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Beyond Penn's Treaty

The Life of Thomas Eddy; Comprising an Extensive Correspondence

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Asylum, at Aversa

, to give you the information you
require, but I will make it my business to obtain
every particular in my power, and transmit the
result to you by the first opportunity.

I thank you for the package, and the maps which
points out the route of the canal; it is a most magni-
ficent undertaking, and I trust will answer the ex-
pectations of the promoters of it.

I am extremely sorry, that my absence from

, deprived me of seeing the young gentlemen
you mention, and of showing them such little atten-
tions as might have been in my power.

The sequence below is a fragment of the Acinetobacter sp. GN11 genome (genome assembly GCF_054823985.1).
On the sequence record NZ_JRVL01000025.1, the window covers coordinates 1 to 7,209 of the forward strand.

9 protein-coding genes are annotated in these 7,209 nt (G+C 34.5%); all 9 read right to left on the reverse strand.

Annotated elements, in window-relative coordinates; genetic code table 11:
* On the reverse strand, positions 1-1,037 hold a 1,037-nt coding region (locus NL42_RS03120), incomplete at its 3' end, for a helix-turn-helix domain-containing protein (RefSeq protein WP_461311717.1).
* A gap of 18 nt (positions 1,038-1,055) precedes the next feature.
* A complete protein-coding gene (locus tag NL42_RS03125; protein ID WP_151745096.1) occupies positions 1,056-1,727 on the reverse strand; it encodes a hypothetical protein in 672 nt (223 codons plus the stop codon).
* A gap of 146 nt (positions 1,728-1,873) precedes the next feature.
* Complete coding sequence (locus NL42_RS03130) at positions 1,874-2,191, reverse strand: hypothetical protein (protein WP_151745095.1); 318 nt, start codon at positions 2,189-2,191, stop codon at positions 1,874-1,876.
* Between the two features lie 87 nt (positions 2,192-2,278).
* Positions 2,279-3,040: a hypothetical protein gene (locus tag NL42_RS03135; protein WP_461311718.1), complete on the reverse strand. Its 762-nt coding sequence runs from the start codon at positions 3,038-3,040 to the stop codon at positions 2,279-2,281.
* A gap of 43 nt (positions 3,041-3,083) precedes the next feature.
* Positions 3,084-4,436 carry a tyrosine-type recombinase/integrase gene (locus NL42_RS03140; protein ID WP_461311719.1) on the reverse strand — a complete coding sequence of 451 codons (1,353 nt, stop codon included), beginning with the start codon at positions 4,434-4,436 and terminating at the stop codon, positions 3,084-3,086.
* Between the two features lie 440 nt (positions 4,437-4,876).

Pray remember me most kindly, to our mutual
friend, Grellet

; tell him I regret to say, that all the
good he has so anxiously strove to do to this wretch-
ed country, has vanished into nothing. I hope
Grellet received the books I sent him several months
ago through Allen.

Believe me, yours truly, H. LUSHINGTON.
To Mr. THOMAS EDDY, New York. Albany, 23d December, 1822. DEAR SIR,

William S. Burling

lately solicited me to recom-
mend to our friend Colven, the introduction of a plan
for laying an excise on spirituous liquors, and I part-
ly promised him that I would; but on further reflec-
tion, I consider it most suitable that the overture
should emanate from his constituents, and with this
view I now write to you.

In some well written essays, published on this sub-
ject in Walsh's paper, it was estimated that fifty
millions of gallons of spirituous liquors are annually
consumed in the United States, at an expense of
thirty millions of dollars, and with the sacrifice of
thirty thousand lives. If this be only an approxima-
tion to the truth, what a field for reflection does it
open to the moralist and the statesman.